Rising Deer Tick Populations Could Mean Huge Increase In Lyme Disease Cases In 2017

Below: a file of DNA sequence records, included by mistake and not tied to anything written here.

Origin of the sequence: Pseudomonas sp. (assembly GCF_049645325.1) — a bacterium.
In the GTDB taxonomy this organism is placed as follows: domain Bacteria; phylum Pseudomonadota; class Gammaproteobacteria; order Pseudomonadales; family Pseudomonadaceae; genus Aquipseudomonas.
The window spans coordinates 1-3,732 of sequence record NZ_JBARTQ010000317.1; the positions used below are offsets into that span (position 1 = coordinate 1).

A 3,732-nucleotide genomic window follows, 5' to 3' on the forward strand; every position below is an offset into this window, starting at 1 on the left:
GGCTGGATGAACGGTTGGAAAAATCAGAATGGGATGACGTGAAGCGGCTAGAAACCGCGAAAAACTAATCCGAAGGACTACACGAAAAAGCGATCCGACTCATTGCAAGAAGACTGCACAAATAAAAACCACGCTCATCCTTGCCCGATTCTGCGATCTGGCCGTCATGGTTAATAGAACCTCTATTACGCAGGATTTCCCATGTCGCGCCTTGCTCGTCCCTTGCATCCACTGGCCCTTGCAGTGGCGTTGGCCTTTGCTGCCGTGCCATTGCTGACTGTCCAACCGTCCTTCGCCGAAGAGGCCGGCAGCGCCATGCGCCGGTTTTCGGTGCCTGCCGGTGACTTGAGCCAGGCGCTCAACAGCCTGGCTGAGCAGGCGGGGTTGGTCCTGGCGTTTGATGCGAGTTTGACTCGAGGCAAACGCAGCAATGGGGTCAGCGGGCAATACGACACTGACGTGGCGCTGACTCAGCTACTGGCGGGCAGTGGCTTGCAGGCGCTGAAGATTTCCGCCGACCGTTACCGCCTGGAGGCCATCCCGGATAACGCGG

Medical experts are warning that Lyme disease cases in 2017 may be on the way up in the coming weeks and months, due to a huge rise in deer tick populations. Summer is usually the time when Lyme disease is most common, and a report from Time suggests that Lyme disease may become a bigger problem than it usually is at that time of the year. Public health officials and other medical experts believe there is a good chance thousands of people may be at risk of contracting the tick-borne disease. Reforestation and climate change, the report adds, have combined to expand the range of deer ticks. And thanks to this year’s mild winter, an “unusually large” number of animals have been able to survive out in the wild, thereby serving as host to the eight-legged, potentially disease-bearing critters. As early as March of this year, the U.S. Centers for Disease Control and Prevention had warned people about the growing deer tick population in the U.S., and that Lyme disease rates in 2017 may increase accordingly. “Millions of Americans seek care for a tick bite each year in the United States and despite that very few of us are equipped to answer the questions,” said CDC acting director Anne Schuchat in a presentation cited by Time. “The reported cases of tick borne diseases are increasing. The range of ticks that can carry diseases is expanding. The number of tick borne diseases that we’re aware of is increasing.” Year-to-date stats for Lyme disease in 2017 are unavailable, but Time noted that over 25,000 people, particularly in the Northeast and northern Midwest parts of the U.S., were sickened by the disease in 2015. That is more than twice the estimated figure of 10,000 per year about two decades ago, based on the CDC’s official figures. [Image by Kevin C. Cox/Getty Images] According to the CDCs official literature on Lyme disease, the illness is acquired by humans when bitten by infected black-legged ticks, or deer ticks. Classical symptoms of the disease include fever, fatigue, lethargy, headache, and a distinctive red rash — scientifically, this rash is known as erythema migrans. Untreated cases could have the disease affecting the joints, the nervous system, and even the heart and brain. A separate article from WebMD notes that symptoms of “late persistent” Lyme disease may include arthritis, most often in the knee, numbness or a tingling sensation in the hands, feet, or back, lack of facial muscle control, and memory, sleep, or speech problems. These symptoms may manifest months, or even years, after infection, if the disease isn’t caught or treated in time. Meanwhile, Lyme disease rates in 2017 are also expected to rise in Canada, according to a report from CBC. Public Health Ontario biologist Dr. Curtis Russell told the publication on Friday that his agency has observed a “steady increase” in Lyme disease cases in the province, with deer tick populations also trending upwards. Russell also warned that ticks are often found in “humid, brushy areas,” as opposed to a soccer field, for instance, where the grass is shorter and drier. Learn how to protect yourself and your pets from #LymeDisease Lots of helpful tips here ???????? https://t.co/F5dJn9rhAx #LymeDiseaseAwareness pic.twitter.com/kleYOhvuLO — LymeDisease.org (@Lymenews) May 20, 2017 In relation to the tick that causes Lyme disease, CDC officials are also concerned about a rising number of Powassan (POW) virus infections. This disease, as the Inquisitr reported earlier this month, is still very rare, but is potentially deadlier than Lyme disease, as it can be transmitted within only 15 minutes of a tick bite, and possibly fatal, with an approximate mortality rate of about 15 percent. Symptoms of Powassan virus are similar to those of Lyme disease, and experts have also cautioned that it is common for sufferers to develop long-term neurological complications. As Powassan virus and Lyme disease rates could go up in 2017, people can take several steps to ensure they don’t get bitten by infected deer ticks. The CDAC advises people to use insect repellent with 20 percent or more DEET, treat clothing with products containing 0.5 percent permethrin, and avoid the aforementioned brushy areas and walk in the center of trails. Those returning indoors after visiting areas frequented by ticks are also advised to bath or shower immediately, tumble-dry their clothes, and perform full-body tick checks, among other precautions. [Featured Image by Getty Images]

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